Last week, in part one of this two part article, I discussed the current state of affairs when it comes to Microsoft, Windows 10, and Privacy: Microsoft’s recent efforts in the upcoming Creators Update, and the first half of the 16 privacy settings categories in the operating system.
Windows 10 and privacy concerns have once again garnered headlines because the European Union is concerned that the new efforts in the Creators Update do not go far enough to give users full control over their data and privacy settings in the operating system.
Their biggest concerns are around the user not having more control over the default privacy settings when Windows 10 is installed or the users lack of control relating to the personal data that Microsoft collects and uses.
As I explained last week in part one, Microsoft has made changes in response to privacy concerns including a new central privacy portal for everything relating to data collection and privacy plus they have established a new Privacy Dashboard to give users the ability to see what data is being collected and delete it at their discretion.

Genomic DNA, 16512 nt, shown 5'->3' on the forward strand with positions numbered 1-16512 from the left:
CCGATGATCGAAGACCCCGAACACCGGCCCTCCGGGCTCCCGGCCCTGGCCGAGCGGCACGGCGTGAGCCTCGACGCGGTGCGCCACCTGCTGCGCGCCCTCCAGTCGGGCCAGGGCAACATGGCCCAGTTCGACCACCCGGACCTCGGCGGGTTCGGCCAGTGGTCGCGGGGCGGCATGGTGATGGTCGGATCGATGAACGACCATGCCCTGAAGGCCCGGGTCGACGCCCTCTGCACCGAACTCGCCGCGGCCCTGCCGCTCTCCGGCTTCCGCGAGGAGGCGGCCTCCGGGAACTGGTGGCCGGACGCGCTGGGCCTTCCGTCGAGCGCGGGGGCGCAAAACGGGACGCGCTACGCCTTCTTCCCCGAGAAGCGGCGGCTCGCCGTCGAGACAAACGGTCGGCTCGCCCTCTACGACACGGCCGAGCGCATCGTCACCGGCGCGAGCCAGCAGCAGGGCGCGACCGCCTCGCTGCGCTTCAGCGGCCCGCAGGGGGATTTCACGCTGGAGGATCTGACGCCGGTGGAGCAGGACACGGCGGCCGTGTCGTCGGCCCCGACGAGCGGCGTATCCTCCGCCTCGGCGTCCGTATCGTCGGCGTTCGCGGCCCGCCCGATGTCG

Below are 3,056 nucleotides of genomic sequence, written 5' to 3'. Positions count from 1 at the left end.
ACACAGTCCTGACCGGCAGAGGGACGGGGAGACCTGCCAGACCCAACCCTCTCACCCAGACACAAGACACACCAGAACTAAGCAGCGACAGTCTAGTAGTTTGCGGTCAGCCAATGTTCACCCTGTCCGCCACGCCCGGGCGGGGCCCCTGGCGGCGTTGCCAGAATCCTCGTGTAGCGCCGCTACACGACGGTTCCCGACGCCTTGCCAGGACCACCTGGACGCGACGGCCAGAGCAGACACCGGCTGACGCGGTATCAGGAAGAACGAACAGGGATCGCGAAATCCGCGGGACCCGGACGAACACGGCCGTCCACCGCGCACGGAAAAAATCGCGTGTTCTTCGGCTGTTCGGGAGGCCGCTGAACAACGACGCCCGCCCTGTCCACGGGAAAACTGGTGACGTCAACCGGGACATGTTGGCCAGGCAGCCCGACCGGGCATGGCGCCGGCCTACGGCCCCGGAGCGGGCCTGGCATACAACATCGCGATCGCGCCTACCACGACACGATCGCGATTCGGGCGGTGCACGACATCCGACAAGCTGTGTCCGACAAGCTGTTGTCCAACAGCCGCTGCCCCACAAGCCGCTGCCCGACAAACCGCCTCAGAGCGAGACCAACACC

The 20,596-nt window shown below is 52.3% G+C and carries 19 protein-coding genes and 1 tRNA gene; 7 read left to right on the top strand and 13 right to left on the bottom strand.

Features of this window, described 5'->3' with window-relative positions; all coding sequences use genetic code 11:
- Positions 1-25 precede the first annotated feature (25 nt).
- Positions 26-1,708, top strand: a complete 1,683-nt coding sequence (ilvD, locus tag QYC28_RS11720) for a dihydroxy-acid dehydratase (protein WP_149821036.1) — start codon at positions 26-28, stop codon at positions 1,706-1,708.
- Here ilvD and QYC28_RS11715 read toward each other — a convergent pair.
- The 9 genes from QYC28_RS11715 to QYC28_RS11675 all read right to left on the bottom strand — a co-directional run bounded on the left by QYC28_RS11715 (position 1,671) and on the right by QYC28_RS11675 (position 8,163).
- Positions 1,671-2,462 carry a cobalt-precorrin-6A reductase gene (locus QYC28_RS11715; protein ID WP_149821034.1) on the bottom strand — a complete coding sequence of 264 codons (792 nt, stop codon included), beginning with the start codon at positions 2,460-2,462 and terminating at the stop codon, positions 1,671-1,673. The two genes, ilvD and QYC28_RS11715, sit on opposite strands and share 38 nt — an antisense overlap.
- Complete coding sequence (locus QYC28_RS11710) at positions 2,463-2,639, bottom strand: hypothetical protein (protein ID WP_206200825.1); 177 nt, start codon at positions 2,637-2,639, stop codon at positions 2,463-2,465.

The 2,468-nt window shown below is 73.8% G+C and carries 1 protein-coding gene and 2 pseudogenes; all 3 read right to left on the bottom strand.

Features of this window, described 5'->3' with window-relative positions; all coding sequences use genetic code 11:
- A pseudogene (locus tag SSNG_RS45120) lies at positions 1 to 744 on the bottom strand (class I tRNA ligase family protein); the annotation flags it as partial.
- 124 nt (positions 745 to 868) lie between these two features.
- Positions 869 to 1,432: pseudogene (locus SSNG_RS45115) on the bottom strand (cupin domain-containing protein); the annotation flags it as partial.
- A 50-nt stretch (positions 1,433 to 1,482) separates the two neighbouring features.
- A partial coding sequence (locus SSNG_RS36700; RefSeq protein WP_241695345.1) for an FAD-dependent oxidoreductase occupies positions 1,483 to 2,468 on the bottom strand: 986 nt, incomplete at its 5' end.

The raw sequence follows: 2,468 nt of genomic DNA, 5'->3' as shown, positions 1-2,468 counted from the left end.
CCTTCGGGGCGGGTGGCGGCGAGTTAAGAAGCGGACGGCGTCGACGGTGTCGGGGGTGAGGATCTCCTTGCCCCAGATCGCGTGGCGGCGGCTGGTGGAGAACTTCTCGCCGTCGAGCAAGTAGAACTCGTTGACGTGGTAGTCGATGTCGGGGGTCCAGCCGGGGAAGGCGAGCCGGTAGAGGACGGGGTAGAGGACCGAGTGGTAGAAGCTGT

It seems these efforts are not enough according to the EU:
“Microsoft should clearly explain what kinds of personal data are processed for what purposes. Without such information, consent cannot be informed, and therefore, not valid.”